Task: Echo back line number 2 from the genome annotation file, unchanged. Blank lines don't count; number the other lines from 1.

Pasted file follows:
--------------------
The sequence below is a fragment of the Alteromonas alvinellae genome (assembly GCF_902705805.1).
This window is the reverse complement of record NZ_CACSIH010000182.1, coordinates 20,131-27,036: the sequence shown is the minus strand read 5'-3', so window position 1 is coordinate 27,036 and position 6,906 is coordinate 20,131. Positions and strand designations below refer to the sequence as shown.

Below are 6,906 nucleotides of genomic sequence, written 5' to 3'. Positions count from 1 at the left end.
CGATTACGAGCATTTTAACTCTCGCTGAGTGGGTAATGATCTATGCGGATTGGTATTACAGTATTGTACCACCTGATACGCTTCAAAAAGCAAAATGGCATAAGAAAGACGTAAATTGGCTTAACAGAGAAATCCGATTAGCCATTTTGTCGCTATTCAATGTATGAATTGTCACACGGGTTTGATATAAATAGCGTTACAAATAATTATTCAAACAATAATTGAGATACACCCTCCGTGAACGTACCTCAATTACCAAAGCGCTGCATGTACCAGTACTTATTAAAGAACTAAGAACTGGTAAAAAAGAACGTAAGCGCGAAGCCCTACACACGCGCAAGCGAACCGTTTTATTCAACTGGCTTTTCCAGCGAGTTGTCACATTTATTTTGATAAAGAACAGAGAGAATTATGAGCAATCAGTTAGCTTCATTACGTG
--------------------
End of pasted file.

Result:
This window is the reverse complement of record NZ_CACSIH010000182.1, coordinates 20,131-27,036: the sequence shown is the minus strand read 5'-3', so window position 1 is coordinate 27,036 and position 6,906 is coordinate 20,131. Positions and strand designations below refer to the sequence as shown.